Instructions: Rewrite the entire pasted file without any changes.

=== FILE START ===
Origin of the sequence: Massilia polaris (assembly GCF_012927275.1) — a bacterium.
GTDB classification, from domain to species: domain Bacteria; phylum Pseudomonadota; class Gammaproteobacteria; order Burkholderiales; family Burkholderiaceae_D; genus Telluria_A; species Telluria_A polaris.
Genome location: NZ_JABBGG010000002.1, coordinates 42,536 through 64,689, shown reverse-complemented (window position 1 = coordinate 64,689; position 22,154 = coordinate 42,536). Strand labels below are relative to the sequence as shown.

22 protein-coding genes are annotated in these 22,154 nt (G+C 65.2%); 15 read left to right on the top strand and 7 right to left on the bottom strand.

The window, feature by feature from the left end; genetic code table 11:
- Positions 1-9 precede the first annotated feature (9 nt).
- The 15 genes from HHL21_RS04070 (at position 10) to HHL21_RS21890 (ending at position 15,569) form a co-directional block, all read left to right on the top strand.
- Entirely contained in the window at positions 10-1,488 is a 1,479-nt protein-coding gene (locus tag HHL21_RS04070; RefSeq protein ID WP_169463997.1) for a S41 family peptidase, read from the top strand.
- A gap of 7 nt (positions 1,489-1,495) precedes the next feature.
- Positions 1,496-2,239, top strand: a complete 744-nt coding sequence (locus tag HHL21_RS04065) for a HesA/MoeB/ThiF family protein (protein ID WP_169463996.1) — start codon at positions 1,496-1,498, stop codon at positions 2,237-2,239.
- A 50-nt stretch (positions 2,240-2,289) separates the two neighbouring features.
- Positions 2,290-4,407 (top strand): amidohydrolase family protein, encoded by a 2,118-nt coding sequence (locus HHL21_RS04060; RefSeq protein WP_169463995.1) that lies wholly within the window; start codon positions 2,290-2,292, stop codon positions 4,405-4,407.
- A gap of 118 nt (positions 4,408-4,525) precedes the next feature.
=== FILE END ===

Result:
Origin of the sequence: Massilia polaris (assembly GCF_012927275.1) — a bacterium.
GTDB classification, from domain to species: domain Bacteria; phylum Pseudomonadota; class Gammaproteobacteria; order Burkholderiales; family Burkholderiaceae_D; genus Telluria_A; species Telluria_A polaris.
Genome location: NZ_JABBGG010000002.1, coordinates 42,536 through 64,689, shown reverse-complemented (window position 1 = coordinate 64,689; position 22,154 = coordinate 42,536). Strand labels below are relative to the sequence as shown.

22 protein-coding genes are annotated in these 22,154 nt (G+C 65.2%); 15 read left to right on the top strand and 7 right to left on the bottom strand.

The window, feature by feature from the left end; genetic code table 11:
- Positions 1-9 precede the first annotated feature (9 nt).
- The 15 genes from HHL21_RS04070 (at position 10) to HHL21_RS21890 (ending at position 15,569) form a co-directional block, all read left to right on the top strand.
- Entirely contained in the window at positions 10-1,488 is a 1,479-nt protein-coding gene (locus tag HHL21_RS04070; RefSeq protein ID WP_169463997.1) for a S41 family peptidase, read from the top strand.
- A gap of 7 nt (positions 1,489-1,495) precedes the next feature.
- Positions 1,496-2,239, top strand: a complete 744-nt coding sequence (locus tag HHL21_RS04065) for a HesA/MoeB/ThiF family protein (protein ID WP_169463996.1) — start codon at positions 1,496-1,498, stop codon at positions 2,237-2,239.
- A 50-nt stretch (positions 2,240-2,289) separates the two neighbouring features.
- Positions 2,290-4,407 (top strand): amidohydrolase family protein, encoded by a 2,118-nt coding sequence (locus HHL21_RS04060; RefSeq protein WP_169463995.1) that lies wholly within the window; start codon positions 2,290-2,292, stop codon positions 4,405-4,407.
- A gap of 118 nt (positions 4,408-4,525) precedes the next feature.